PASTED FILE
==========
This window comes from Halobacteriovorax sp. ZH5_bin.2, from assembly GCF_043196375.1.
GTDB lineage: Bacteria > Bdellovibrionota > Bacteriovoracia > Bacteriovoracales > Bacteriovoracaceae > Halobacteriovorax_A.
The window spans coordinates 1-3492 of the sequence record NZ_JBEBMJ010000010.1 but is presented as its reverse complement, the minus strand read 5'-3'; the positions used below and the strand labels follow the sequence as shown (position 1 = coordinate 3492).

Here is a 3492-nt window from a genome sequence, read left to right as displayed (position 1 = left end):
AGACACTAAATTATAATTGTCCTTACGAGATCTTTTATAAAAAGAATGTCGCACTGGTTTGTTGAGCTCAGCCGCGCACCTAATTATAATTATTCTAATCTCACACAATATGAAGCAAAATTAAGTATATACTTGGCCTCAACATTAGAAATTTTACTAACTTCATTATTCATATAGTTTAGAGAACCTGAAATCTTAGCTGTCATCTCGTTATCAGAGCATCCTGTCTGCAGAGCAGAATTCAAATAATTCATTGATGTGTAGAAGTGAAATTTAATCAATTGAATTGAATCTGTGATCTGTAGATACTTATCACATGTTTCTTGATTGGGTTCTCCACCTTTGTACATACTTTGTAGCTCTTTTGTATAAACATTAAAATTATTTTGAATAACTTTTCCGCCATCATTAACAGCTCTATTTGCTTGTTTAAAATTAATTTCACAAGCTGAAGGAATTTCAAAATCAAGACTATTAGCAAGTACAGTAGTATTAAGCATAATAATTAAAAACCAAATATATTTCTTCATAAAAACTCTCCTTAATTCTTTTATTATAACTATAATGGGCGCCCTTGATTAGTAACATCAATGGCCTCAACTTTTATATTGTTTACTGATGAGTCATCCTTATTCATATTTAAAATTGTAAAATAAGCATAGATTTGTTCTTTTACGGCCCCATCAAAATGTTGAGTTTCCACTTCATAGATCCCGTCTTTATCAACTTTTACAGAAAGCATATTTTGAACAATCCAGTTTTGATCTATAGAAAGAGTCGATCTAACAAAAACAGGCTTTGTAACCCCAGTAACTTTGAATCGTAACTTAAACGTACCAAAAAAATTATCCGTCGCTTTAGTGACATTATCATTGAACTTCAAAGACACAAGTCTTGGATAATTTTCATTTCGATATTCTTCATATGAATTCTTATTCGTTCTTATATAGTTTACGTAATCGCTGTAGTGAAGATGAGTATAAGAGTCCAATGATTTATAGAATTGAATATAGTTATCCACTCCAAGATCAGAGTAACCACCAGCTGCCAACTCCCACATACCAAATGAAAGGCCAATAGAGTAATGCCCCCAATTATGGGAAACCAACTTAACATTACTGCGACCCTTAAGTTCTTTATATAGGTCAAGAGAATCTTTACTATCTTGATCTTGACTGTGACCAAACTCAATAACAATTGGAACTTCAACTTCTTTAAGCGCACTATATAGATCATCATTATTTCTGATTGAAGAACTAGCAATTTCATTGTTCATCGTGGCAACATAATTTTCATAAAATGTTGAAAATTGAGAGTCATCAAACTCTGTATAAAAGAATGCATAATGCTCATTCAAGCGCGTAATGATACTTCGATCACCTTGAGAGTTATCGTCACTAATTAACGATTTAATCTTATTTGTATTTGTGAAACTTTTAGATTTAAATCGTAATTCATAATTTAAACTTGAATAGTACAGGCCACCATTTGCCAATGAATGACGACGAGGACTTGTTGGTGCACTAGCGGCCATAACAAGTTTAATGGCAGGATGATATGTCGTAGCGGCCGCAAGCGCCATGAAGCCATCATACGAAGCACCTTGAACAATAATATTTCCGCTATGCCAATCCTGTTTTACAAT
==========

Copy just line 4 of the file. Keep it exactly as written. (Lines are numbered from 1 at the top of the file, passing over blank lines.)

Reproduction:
Here is a 3492-nt window from a genome sequence, read left to right as displayed (position 1 = left end):